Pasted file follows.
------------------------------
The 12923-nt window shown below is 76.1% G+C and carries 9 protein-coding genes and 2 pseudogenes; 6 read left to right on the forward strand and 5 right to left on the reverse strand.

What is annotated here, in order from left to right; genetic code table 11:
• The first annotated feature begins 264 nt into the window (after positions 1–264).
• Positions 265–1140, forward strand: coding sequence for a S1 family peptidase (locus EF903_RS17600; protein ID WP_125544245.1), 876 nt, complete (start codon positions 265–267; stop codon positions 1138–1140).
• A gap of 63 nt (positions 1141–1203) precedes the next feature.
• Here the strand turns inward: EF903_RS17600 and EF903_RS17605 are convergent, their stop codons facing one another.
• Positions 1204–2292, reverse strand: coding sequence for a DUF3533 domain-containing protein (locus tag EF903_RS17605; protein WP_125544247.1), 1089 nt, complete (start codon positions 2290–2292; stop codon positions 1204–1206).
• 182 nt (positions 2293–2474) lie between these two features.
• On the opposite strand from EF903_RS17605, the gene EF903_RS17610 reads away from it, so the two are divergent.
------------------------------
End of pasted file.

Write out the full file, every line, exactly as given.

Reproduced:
The 12923-nt window shown below is 76.1% G+C and carries 9 protein-coding genes and 2 pseudogenes; 6 read left to right on the forward strand and 5 right to left on the reverse strand.

What is annotated here, in order from left to right; genetic code table 11:
• The first annotated feature begins 264 nt into the window (after positions 1–264).
• Positions 265–1140, forward strand: coding sequence for a S1 family peptidase (locus EF903_RS17600; protein ID WP_125544245.1), 876 nt, complete (start codon positions 265–267; stop codon positions 1138–1140).
• A gap of 63 nt (positions 1141–1203) precedes the next feature.
• Here the strand turns inward: EF903_RS17600 and EF903_RS17605 are convergent, their stop codons facing one another.
• Positions 1204–2292, reverse strand: coding sequence for a DUF3533 domain-containing protein (locus tag EF903_RS17605; protein WP_125544247.1), 1089 nt, complete (start codon positions 2290–2292; stop codon positions 1204–1206).
• 182 nt (positions 2293–2474) lie between these two features.
• On the opposite strand from EF903_RS17605, the gene EF903_RS17610 reads away from it, so the two are divergent.